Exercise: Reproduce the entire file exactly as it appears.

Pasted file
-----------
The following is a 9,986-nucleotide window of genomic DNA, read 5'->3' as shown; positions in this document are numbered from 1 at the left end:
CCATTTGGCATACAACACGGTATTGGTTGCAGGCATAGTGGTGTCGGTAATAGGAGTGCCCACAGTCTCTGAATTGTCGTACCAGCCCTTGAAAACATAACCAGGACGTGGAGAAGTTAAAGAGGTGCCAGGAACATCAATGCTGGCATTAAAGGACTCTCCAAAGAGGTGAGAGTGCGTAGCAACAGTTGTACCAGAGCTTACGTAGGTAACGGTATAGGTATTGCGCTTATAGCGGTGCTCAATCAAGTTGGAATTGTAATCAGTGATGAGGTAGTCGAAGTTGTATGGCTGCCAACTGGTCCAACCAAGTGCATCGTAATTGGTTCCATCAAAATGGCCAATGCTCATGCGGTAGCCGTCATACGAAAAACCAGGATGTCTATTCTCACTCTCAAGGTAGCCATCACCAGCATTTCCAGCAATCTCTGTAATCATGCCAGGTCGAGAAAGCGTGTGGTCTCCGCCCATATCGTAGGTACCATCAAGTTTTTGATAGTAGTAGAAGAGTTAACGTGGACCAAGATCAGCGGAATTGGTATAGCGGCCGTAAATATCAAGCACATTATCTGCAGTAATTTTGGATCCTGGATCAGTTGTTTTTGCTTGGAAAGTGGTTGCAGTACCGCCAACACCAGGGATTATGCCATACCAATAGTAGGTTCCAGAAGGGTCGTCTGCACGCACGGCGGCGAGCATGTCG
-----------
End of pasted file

The following is a 9,986-nucleotide window of genomic DNA, read 5'->3' as shown; positions in this document are numbered from 1 at the left end:
CCATTTGGCATACAACACGGTATTGGTTGCAGGCATAGTGGTGTCGGTAATAGGAGTGCCCACAGTCTCTGAATTGTCGTACCAGCCCTTGAAAACATAACCAGGACGTGGAGAAGTTAAAGAGGTGCCAGGAACATCAATGCTGGCATTAAAGGACTCTCCAAAGAGGTGAGAGTGCGTAGCAACAGTTGTACCAGAGCTTACGTAGGTAACGGTATAGGTATTGCGCTTATAGCGGTGCTCAATCAAGTTGGAATTGTAATCAGTGATGAGGTAGTCGAAGTTGTATGGCTGCCAACTGGTCCAACCAAGTGCATCGTAATTGGTTCCATCAAAATGGCCAATGCTCATGCGGTAGCCGTCATACGAAAAACCAGGATGTCTATTCTCACTCTCAAGGTAGCCATCACCAGCATTTCCAGCAATCTCTGTAATCATGCCAGGTCGAGAAAGCGTGTGGTCTCCGCCCATATCGTAGGTACCATCAAGTTTTTGATAGTAGTAGAAGAGTTAACGTGGACCAAGATCAGCGGAATTGGTATAGCGGCCGTAAATATCAAGCACATTATCTGCAGTAATTTTGGATCCTGGATCAGTTGTTTTTGCTTGGAAAGTGGTTGCAGTACCGCCAACACCAGGGATTATGCCATACCAATAGTAGGTTCCAGAAGGGTCGTCTGCACGCACGGCGGCGAGCATGTCG